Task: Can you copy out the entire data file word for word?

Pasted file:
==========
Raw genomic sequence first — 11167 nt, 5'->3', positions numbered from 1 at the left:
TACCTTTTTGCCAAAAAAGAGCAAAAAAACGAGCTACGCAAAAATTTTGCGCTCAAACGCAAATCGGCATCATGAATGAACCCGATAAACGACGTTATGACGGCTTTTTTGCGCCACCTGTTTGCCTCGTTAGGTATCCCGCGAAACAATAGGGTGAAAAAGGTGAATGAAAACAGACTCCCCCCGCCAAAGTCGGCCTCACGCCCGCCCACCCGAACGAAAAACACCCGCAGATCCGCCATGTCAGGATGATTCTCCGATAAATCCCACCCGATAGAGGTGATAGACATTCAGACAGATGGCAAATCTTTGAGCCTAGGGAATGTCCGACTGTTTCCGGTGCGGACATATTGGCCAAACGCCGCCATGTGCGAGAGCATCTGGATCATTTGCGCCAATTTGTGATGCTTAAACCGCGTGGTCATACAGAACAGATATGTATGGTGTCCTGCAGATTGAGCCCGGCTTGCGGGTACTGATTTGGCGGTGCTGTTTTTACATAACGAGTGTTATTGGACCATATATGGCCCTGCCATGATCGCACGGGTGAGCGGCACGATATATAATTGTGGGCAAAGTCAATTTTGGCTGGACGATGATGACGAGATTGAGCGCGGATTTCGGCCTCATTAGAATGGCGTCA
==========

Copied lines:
Raw genomic sequence first — 11167 nt, 5'->3', positions numbered from 1 at the left:
TACCTTTTTGCCAAAAAAGAGCAAAAAAACGAGCTACGCAAAAATTTTGCGCTCAAACGCAAATCGGCATCATGAATGAACCCGATAAACGACGTTATGACGGCTTTTTTGCGCCACCTGTTTGCCTCGTTAGGTATCCCGCGAAACAATAGGGTGAAAAAGGTGAATGAAAACAGACTCCCCCCGCCAAAGTCGGCCTCACGCCCGCCCACCCGAACGAAAAACACCCGCAGATCCGCCATGTCAGGATGATTCTCCGATAAATCCCACCCGATAGAGGTGATAGACATTCAGACAGATGGCAAATCTTTGAGCCTAGGGAATGTCCGACTGTTTCCGGTGCGGACATATTGGCCAAACGCCGCCATGTGCGAGAGCATCTGGATCATTTGCGCCAATTTGTGATGCTTAAACCGCGTGGTCATACAGAACAGATATGTATGGTGTCCTGCAGATTGAGCCCGGCTTGCGGGTACTGATTTGGCGGTGCTGTTTTTACATAACGAGTGTTATTGGACCATATATGGCCCTGCCATGATCGCACGGGTGAGCGGCACGATATATAATTGTGGGCAAAGTCAATTTTGGCTGGACGATGATGACGAGATTGAGCGCGGATTTCGGCCTCATTAGAATGGCGTCA